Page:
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19 Dec

A Post Secret favorite

I’ve been meaning to write this since Thanks-
giving, but life got in the way.

The topic of home and family has always been touchy for me. While I would never claim that I had a rough childhood, I had one of upheaval. By the time I was 11, I had lived in five houses, attended five schools K-7, and I found myself in Nevada, far away from everything I knew. (Funny story, when my parents told us we were moving to Nevada, I started to cry and asked them if people spoke English there. I was 9.)

We settled in Reno, but it never felt like home. I never had an attachment to it. Living in Seattle felt like home, but I didn’t even really know what home felt like. It was like my Moby Dick. It was confusing and obtuse, and I ran away from Seattle thinking there was some other home out there for me. One of my biggest regrets in life.

I’ve written endlessly about the search for home, what it means. “I’ve been home, but I’ve never possessed it” is a phrase scrawled throughout my journals, notebooks, poems, short stories. I’ve always mourned my gypsy ways and considered myself “homeless.”

Over Thanksgiving, I had a revelation.

I was staying with my aunt and uncle in Philadelphia. I spent a lot of time with them growing up, but I hadn’t seen them much since our move out West. The holiday was spent with my aunt’s family who I am not related to and don’t know well. I felt out of place, and I yearned for a home and a large family of my own.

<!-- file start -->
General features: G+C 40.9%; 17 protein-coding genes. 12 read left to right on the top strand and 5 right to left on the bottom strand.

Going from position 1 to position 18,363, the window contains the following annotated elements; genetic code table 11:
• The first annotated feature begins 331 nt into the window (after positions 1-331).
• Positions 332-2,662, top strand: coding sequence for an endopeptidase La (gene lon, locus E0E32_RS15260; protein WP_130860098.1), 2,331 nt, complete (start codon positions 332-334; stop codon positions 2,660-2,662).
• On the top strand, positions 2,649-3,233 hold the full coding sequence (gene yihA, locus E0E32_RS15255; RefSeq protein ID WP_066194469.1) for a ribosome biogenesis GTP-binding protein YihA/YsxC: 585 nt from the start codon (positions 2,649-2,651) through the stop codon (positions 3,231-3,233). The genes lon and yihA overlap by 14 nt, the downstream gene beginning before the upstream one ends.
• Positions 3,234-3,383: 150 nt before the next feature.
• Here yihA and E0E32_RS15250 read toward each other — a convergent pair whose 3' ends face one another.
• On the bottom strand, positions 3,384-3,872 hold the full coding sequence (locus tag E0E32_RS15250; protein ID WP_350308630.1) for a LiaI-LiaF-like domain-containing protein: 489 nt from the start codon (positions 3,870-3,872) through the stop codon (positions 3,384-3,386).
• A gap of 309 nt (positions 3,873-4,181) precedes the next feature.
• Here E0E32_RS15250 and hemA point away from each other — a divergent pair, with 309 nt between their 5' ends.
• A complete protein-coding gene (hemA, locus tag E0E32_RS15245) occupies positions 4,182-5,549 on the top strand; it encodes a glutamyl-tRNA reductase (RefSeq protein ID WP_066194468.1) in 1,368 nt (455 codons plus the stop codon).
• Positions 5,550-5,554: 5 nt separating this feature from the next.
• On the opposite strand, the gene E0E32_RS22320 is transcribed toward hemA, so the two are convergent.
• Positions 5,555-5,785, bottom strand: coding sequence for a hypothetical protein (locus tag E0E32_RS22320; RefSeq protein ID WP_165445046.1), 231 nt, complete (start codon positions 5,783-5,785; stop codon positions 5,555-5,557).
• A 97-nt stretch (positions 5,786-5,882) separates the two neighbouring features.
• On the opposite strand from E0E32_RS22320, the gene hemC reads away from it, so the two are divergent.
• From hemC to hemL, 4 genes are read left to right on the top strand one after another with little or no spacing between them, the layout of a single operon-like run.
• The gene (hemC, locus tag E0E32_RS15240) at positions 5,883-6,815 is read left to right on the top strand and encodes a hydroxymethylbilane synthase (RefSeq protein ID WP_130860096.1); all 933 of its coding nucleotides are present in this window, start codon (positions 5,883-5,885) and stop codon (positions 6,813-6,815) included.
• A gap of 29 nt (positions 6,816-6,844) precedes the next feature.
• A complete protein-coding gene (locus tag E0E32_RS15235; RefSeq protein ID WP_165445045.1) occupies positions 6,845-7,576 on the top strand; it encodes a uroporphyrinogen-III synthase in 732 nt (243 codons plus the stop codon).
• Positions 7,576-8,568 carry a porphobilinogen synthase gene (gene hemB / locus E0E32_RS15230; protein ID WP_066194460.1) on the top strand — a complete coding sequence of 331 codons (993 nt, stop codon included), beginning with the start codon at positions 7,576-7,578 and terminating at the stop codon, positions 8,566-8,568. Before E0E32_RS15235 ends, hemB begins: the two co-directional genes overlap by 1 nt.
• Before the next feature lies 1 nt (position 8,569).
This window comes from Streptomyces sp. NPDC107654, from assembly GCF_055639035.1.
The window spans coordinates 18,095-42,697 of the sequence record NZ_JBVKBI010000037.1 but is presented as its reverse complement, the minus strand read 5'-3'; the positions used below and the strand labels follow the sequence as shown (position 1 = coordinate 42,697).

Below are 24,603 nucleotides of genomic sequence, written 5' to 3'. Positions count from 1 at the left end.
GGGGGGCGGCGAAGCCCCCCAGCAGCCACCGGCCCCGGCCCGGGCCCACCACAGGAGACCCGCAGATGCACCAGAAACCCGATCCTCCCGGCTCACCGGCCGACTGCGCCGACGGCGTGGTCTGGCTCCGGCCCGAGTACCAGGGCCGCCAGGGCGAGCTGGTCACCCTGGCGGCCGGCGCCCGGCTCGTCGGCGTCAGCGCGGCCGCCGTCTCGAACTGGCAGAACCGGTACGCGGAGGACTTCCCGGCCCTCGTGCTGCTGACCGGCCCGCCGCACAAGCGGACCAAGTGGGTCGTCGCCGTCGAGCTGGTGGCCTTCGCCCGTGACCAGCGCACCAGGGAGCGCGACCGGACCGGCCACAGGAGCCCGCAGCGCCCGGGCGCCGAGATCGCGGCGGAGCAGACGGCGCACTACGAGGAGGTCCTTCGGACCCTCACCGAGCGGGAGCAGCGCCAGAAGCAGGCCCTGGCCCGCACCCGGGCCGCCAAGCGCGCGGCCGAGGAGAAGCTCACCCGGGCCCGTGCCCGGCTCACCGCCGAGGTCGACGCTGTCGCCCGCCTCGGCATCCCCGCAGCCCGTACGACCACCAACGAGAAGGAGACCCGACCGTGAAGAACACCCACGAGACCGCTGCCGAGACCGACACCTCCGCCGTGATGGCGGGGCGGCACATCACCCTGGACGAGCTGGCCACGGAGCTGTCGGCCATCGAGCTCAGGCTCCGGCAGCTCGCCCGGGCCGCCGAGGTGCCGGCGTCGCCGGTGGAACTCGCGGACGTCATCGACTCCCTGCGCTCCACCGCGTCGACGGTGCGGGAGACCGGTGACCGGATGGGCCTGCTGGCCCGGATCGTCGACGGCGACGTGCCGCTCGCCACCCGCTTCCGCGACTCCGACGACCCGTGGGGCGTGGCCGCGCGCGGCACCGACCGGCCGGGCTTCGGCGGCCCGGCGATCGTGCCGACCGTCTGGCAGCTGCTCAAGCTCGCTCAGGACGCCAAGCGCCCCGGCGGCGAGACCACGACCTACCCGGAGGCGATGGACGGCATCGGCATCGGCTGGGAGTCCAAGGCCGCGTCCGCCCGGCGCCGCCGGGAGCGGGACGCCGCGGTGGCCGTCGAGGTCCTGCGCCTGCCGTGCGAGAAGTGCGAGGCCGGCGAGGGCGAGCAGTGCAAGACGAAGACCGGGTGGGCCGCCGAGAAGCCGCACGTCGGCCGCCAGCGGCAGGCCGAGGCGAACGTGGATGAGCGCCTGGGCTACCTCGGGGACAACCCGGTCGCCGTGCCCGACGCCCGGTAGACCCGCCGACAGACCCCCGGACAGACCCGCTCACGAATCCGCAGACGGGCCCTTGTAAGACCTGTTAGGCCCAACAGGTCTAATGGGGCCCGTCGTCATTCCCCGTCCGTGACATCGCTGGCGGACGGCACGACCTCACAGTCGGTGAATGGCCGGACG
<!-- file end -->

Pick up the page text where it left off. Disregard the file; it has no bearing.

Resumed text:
I was sitting in the sunroom with my 9-year-old cousin Frances (who I have come to ADORE) reading, snuggling with their Australian Shepherd Mix, Heidi. I was reading the book “Bird by Bird” by Anne Lamott which is AMAZING. It is a book about dedicating oneself to writing, but also using the lessons of writing to live a better life. I read this quote:

“We don’t have much truth to express unless we have gone into these rooms and closets and woods and abysses that we were told not to go in to. When we have gone in and looked around for a long while, just breathing and finally taking it in– then we will be able to speak in our own voice and to stay in the present moment. And that moment is home.”

I wrote in the margin, slowly and methodically, as the light bulb illuminated above my head, “Home is right here. Home is now.”

I realized I am not cursed by a peripatetic existence. I am blessed. I have homes all over. I have family in so many places.

In San Diego, sitting by their backyard firepit with Stephen, Nancy, and Brett sipping champagne on my birthday, listening to the rustle of palm trees, I was home. Sitting at a dark dive bar in Seattle with my oldest friends laughing harder that I ever laugh with anyone else, I was home. Smoking weed and stealing a grill in Boston with my sister, I was home. Watching Husky football with Gian and Brian, calling out to the waitress “A Pucket of BBR, and friendship fries!!” I was home. “Gone With the Wind” marathons with my mother, Chaucer curled up in the crook of my knee. Home. And there, with a snuggly dog, a charming cousin, and Bruce Springsteen posters on the wall, I was home.

I felt it so clearly at that moment.

I am soooooo lucky.

 

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